Q&A: Writer and teacher Susan Powell
PUBLISHED: 16:17 15 February 2010 | UPDATED: 14:48 20 February 2013
Writer and teacher Susan Powell, 55, tells Hannah Gray about her dream of being a guest on Desert Island Discs and her Bishop's Stortford comfort zone
Where do you live?
Sawbridgeworth. I have lived there for nearly 30 years.
Tell us about your career.
I have 30 years of teaching experience, which, until very recently, was immensely rewarding and fulfilling. Parallel with this I gained two MAs and a PhD in Shakespeare Studies, being very fortunate in having as mentors professors Stanley Wells and Andrew Motion. During this time, I also became increasingly committed to writing. I left my lecturing job last summer to have more time for people and for writing, both books (the current work-in-progress is Mr Handel's Soap) and scripts for performance. For eight years I have written for Figur'd Shade, an arts/education group. Its home base is just across the border at St John's ARC, Harlow, where we have a remarkable and very loyal audience.
Who or what inspires your creative writing?
I think greatness in others, by which I don't just mean the famous. I am intensely responsive to the spirit of place, too.
Where do you go to write?
I make notes and jottings wherever I am. I compose from these at my desk or table, which are downstairs - I like to be in sight of the shifting nuances of the garden. In the summer, with the patio doors open, I feel really connected with the outdoors. I write detailed drafts longhand and use the laptop to edit and refine them.
Have you ever written about Hertfordshire in any way?
Not specifically but it appears in many things I write, especially my observations of the natural world and those more affectionate passages of my descriptive writing.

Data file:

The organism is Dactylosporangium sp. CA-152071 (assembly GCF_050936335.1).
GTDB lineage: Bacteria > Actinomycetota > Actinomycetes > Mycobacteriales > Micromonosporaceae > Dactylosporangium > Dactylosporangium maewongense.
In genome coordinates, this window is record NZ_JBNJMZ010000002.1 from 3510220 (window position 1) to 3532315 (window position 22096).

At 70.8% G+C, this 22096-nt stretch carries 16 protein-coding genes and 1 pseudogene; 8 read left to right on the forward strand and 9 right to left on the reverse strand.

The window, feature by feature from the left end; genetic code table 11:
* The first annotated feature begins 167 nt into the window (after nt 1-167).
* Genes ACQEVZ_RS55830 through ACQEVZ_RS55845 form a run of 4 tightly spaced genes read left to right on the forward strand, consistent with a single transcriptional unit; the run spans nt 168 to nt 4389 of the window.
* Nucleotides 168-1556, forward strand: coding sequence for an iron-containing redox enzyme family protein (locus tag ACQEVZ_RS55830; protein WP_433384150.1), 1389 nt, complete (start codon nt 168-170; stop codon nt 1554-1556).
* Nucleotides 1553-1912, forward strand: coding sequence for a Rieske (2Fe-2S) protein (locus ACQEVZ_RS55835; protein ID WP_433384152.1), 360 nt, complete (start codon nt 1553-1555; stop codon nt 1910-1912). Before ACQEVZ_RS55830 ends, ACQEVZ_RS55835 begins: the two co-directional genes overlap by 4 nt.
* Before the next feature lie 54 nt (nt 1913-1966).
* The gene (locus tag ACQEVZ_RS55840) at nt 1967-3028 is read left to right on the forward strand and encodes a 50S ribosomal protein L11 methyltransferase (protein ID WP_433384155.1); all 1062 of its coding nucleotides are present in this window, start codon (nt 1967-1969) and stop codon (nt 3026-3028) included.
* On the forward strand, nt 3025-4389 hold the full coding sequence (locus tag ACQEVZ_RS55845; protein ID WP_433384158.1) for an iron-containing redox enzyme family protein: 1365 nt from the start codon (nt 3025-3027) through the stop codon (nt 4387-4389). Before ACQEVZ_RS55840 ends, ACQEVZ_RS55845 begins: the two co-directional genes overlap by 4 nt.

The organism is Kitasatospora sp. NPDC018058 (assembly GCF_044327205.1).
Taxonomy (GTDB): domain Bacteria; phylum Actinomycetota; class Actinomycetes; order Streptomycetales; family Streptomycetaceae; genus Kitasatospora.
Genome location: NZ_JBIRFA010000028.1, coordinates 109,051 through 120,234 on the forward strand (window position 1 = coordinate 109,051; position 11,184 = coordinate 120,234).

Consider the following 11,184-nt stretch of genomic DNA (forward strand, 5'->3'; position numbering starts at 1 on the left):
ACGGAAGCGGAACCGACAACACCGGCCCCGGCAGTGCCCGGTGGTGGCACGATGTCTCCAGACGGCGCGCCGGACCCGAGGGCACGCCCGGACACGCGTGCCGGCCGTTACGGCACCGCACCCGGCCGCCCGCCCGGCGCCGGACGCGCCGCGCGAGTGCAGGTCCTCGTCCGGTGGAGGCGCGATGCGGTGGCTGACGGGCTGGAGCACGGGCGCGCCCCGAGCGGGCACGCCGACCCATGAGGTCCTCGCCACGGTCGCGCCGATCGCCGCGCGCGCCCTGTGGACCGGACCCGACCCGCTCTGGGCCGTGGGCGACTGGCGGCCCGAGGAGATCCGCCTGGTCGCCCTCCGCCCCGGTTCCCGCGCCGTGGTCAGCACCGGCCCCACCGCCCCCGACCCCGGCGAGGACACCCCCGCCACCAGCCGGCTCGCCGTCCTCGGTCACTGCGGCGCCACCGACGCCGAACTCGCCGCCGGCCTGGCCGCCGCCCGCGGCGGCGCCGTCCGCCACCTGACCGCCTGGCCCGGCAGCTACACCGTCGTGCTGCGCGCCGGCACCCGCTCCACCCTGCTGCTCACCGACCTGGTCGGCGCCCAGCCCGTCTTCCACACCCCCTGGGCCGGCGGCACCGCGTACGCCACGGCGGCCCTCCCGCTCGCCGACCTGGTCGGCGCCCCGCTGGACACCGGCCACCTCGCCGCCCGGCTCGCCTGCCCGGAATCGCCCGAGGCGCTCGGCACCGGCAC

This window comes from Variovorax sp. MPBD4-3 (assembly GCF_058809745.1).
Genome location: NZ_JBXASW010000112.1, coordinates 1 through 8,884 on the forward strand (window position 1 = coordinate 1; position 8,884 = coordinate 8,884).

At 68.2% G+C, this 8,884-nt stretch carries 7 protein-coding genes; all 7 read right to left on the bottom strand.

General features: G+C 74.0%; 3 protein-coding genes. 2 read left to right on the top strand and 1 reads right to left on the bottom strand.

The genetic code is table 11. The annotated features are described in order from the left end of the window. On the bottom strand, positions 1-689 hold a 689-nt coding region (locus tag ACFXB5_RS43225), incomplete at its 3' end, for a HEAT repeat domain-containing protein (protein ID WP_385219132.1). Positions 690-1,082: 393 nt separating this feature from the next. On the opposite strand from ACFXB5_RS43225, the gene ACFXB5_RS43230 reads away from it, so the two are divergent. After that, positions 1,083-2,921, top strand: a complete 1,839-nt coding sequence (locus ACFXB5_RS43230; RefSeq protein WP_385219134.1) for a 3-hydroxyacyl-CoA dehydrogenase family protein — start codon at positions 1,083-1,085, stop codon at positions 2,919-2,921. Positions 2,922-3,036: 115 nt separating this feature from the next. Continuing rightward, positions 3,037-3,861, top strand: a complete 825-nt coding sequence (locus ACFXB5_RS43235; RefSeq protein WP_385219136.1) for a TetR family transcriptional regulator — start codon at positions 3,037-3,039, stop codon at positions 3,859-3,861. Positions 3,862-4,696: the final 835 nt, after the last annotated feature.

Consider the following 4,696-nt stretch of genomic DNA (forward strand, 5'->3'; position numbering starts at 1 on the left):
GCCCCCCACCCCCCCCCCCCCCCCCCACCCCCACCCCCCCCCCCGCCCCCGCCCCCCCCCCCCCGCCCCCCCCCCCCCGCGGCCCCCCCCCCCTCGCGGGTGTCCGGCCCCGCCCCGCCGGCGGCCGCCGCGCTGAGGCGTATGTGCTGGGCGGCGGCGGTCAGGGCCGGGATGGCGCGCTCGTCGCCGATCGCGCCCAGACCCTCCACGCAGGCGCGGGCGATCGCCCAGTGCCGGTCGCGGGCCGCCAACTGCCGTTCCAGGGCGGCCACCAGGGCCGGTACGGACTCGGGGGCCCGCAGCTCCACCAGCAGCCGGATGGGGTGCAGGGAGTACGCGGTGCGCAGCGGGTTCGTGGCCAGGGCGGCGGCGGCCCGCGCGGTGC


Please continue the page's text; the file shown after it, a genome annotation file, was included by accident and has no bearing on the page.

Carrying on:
How do you relax?
The company of family and friends is always a great tonic and revelation, and I read, or listen to music, or observe birds and creatures in my evolving garden. I watch murder mysteries.
What is your favourite song or piece of music and why?
This is difficult. Choral music (I'm Welsh) and solo female vocal music move and excite me most. To name a single example would feel like a betrayal of the others unnamed. A piece of chamber music I find extraordinarily profound and moving is the so-called Hymn of Gratitude from Beethoven's quartet Opus 132. It takes one to some deep and mysterious place way beyond human knowledge.
What is your favourite book?
This is also difficult to categorise. Having read, then studied and taught literature for most of my life, to choose just one book is actually impossible but Jane Austen's Pride and Prejudice never fails to give new delights and unique joy every time I read it.
Where are the best views to be had in Hertfordshire?
Two prospects which always fill me with pleasure and wonder are Hatfield Forest, with its gorgeous seasonal variations, and the stretch of countryside between Bishop's Stortford and Sawbridgeworth - moving across this space feels like breathing again after being held too long underwater.
What is your favourite town in Hertfordshire and why?
As far as towns go, Bishop's Stortford is my comfort zone. I feel at home pottering around the shops and market or having lunch with family and friends in one of the two arborial restaurants at either end of the town. I enjoy going to Waterstone's for a browse among the books and glance at my Mozart's Sister on the shelves. Then, up to Costa's for a coffee and to reflect, read, observe and jot down ideas.
Describe Hertfordshire in one sentence.
Green lungs between west and east.
Where do you see yourself in five years time?
Health permitting, I hope to still be enjoying the company of those I love, striving to do more good in the world, writing even better and for an increasing audience - maybe answering these kind of questions on Desert Island Discs.
Article taken from July issue of Hertfordshire Life